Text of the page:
Ebola: the Disease of Isolation

The first reports of the Ebola virus in West Africa broke in March of this year.[1] Rumors and reports popped up, the world watched thinking, “oh, it’s just a few people, I’m sure they’ll get it under control.” Until a devastating CDC report was released warning that the Ebola epidemic was outpacing the ability for adequate response. Reported cases in Liberia seemed to be doubling about every 2-3 weeks, while Sierra Leone seemed to be doubling almost with every passing month. “The number of Ebola cases in Liberia and Sierra Leone could rise to between 550,000 and 1.4 million by January if there are no ‘additional interventions or changes in community behavior,’ the Centers for Disease Control and Prevention said in a report Tuesday.”[2] Praise FM Tweet: “We prayed several times on the air today regarding the CDC report. Brokenhearted.” Executive director David McIver of Praise FM radio—a vital part of the prayer covering for the ministry of OneHope—recently talked on-air with Pastor Sylvanus Elorm, OneHope’s regional director for West Africa. Pastor Elorm was so appreciative of the chance to share the impact the Ebola outbreak has had on the work of OneHope in West Africa.   “This is a disease of isolation,” proclaimed Elorm. He explained that it is changing their entire culture. When someone gets sick, they are immediately cut off from their family—they must not touch each other or be in the vicinity of someone who is ill because you don’t know whether it is Ebola or not. If you go to a hospital, the doctors and nurses are afraid to come near you or give you an injection. Churches, where people once greeted one another affectionately are sparse—no one wants to be near each other and people are afraid to give a handshake or offer any type of hospitality. A disease is changing an entire culture! By the middle of this year, we remained on target for reaching children and youth with God’s Word in West Africa. In Ghana alone this year, more than 500,000 discipleship materials have been distributed in partnership with Evangelism Explosion. In every corner of Nigeria, Sierra Leone, and Liberia—over 2 million have been able to view The GodMan movie. The government of Sierra Leone shut down the entire nation for 3 days in a row in September order to help curb people’s interactions and slow the spread of the epidemic. “The current epidemic sweeping across the region has now killed more than all other known Ebola outbreaks combined. Up to 14 October, 4,555 people had been reported as having died from the disease in five countries; Liberia, Guinea, Sierra Leone, Nigeria and the United States. The total number of reported cases is in excess of 9,216. The World Health Organization (WHO) admits the figures are underestimates and warns there could be as many as 20,000 cases by November if efforts to tackle the outbreak are not stepped up.”[3] Ebola-01 After reviewing the Ebola crisis—especially in Sierra Leone and Liberia, OneHope made the hard decision to temporarily shut down the normal day-to-day operations for the safety of all involved back in mid September. Instead of the virus getting under control, our partners living in the midst of the crisis stated, “it looks like it is getting worse and no solution appears readily available.” While there is no cure for Ebola, there are some who have survived the disease. Making headlines was Dr. Kent Brantly, who had been serving in Liberia with Samaritan’s Purse and suffered—but survived—the disease. “Faith is central to my life. I am who I am, I do what I do because of my faith. I believe that God has used the people in my life, my parents, my friends my community I feel like God called me to be a medical missionary. That why I was in Liberia in the first place,” he said. He prayed constantly. “I don’t think there is anything special about me that made God save my life,” Brantly said. He doesn’t think that means people who did not survive had less faith, or were somehow less favored by God. “I survived. That is not to say that for everybody else who died God was absent,” he said. “God promises that he hears our prayers and that he answers them. Not every answer is yes.”[4] It has been and will continue to be our privilege to pray for and serve our brothers and sisters in West Africa. We stand with Pastor Elorm and his proclamation prayer acknowledging that nothing is new to our God, believing that there is nothing that He cannot overcome—even disease. We pray that He will completely heal the land, gather the people back together in community, and bring many into His Kingdom.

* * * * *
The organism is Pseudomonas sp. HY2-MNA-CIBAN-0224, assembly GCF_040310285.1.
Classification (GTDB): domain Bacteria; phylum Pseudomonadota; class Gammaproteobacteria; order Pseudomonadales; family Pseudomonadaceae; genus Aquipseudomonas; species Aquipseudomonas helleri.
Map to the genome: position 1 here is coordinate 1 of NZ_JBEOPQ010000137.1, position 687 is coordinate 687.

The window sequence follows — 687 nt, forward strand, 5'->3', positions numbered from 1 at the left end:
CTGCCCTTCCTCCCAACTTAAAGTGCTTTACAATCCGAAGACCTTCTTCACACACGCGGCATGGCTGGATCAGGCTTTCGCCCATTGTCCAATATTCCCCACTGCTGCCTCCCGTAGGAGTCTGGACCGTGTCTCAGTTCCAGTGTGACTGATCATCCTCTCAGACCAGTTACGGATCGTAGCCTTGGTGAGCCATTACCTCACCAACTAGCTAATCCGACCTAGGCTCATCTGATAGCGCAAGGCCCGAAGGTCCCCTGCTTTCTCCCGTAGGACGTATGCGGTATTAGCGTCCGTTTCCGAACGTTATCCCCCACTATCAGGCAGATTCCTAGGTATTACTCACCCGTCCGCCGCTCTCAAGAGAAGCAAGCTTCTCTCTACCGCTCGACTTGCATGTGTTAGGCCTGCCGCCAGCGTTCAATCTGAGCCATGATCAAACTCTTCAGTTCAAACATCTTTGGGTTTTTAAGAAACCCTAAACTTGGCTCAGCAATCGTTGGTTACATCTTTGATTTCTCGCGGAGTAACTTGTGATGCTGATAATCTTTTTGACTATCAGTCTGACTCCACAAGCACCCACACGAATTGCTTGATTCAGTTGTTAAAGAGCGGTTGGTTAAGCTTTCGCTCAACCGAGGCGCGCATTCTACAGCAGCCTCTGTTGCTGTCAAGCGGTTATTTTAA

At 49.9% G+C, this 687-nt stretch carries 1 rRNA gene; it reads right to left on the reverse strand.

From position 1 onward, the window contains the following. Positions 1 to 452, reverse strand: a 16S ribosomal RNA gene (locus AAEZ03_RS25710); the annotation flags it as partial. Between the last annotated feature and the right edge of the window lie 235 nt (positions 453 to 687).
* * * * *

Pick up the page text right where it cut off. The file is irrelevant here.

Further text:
For further reading:


[1]http://www.bbc.com/news/world-africa-28755033 [2]http://www.cnn.com/2014/09/23/world/africa/ebola-outbreak/index.html [3] http://www.bbc.com/news/world-africa-28755033 [4] http://www.today.com/health/ebola-survivor-dr-kent-brantly-im-not-worried-about-virus-1D80123173
Rob Hoskins

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Rob is President of OneHope and Chairman of the board at Oral Roberts University (ORU). His innovative Outcome Based Ministry model and training has helped thousands of global ministries shift their paradigm and begin incorporating best practices that dramatically increase their effectiveness.

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